IBM professor of regulation and competitive practice, Kellogg School of Management
Daniel Diermeier, the IBM Professor of Regulation and Competitive Practice at the Kellogg School of Management, is one of the country’s leading experts on managaing reputational risk. Originally trained as an applied game theorist, Diermeier’s teaching and research focuses on the interaction of business and politics, crisis leadership and reputation management. His most recent book, Reputation Rules: Strategies for Managing Your Company’s Most Valuable Asset, explains how companies can integrate reputation management into their culture before disaster strikes. Diermeier has advised many of the world’s leading companies and institutions, including the FBI, Ernst & Young, Johnson & Johnson, Kraft, McDonald’s, Shell and others.
Reputational risk wasn’t something you heard a lot about several years ago. Why is so much attention being paid to it now?
To me, the watershed events that changed the thinking for many people occurred in 2010. Within two or three months, you had a crisis at Toyota over unintended acceleration of its cars, Goldman Sachs being sued by the SEC, and the BP oil spill. What was so striking about these three cases was the effect on the market cap. BP at one point lost 50 percent of its market cap, about $90 billion. So with those types of numbers, you get the board members’ attention.
And these were not just some rickety companies that nobody had ever heard of. These were the absolute category leaders in their industry. So you couldn’t dismiss these events as one offs, or the result of incompetence or unethical behavior, like in the case of Enron. These events were affecting the most successful and admired companies in the world. And even they were unable to handle it. That got everybody’s attention.
We used to think of reputation management as somebody in the communications department running a few ads. But that’s over. Reputational risk is now on the agenda for executive committees, and it’s definitely on the board’s agenda.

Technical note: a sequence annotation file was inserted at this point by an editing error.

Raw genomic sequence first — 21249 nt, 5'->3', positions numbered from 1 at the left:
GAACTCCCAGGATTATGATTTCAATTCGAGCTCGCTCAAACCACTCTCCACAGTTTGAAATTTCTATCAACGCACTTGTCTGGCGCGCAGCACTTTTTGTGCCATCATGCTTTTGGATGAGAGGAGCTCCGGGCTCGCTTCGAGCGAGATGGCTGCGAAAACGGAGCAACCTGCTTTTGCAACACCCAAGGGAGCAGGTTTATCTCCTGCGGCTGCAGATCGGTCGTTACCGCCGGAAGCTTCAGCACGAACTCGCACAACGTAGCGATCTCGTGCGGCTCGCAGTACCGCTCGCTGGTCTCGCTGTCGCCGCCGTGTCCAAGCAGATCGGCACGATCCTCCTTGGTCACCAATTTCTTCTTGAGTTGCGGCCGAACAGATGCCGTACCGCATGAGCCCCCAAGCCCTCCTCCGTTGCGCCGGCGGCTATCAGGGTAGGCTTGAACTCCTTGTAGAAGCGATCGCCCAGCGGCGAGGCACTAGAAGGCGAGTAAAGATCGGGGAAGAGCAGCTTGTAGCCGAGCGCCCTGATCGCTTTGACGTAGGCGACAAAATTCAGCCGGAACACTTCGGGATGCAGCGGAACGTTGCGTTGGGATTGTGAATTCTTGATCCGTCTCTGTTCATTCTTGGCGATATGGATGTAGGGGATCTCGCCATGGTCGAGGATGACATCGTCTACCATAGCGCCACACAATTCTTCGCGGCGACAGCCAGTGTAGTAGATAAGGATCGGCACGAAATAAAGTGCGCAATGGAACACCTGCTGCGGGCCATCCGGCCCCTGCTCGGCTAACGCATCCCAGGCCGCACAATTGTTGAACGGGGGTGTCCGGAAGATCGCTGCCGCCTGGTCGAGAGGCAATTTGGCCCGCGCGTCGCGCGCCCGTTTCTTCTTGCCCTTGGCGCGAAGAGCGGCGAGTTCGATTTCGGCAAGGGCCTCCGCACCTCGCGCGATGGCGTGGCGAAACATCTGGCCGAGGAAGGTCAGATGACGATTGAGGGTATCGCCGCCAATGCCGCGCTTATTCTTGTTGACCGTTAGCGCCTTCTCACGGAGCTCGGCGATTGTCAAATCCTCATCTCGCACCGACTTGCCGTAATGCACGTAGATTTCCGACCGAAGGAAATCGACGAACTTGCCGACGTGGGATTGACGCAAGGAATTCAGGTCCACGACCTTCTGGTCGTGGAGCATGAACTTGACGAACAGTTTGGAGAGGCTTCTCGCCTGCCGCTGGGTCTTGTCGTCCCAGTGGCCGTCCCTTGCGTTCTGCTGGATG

Where do reputational risks come from these days?
They can come from anywhere. It can be a marketing issue, it can be a safety issue, it can be a data privacy issue. It’s scary for businesses. You now have to think that literally everyone, from the guy who’s in building maintenance to the CEO, can play a role in enhancing or destroying a company’s reputation. The reputational risk for every significant company is considerably higher than it was five to 10 years ago. Yet the capability to manage that risk has not kept up.
What’s driving increased reputational risk for companies?
Number one, it’s so obvious, but I still have to say it, is the rise of social media. Another big factor is the unintended consequences of globalization and outsourcing. You have these complex supply chains, and you don’t control as much of your business process as you used to. You’re less likely to find out if there’s a problem, and if there is a problem, it’s more difficult to manage. Then add the global dimension, which means you have to deal with cultural issues and different regulatory environments. The bottom line is that you can outsource legal and operational risk through outsourcing contracts. But you cannot do the same thing with reputational risk. You believe you’re protected by putting all of these conditions into a contractual agreement, but when there’s a problem, it ends up at your doorstep.
Are consumer expectations also playing a role in increased reputational risk for companies?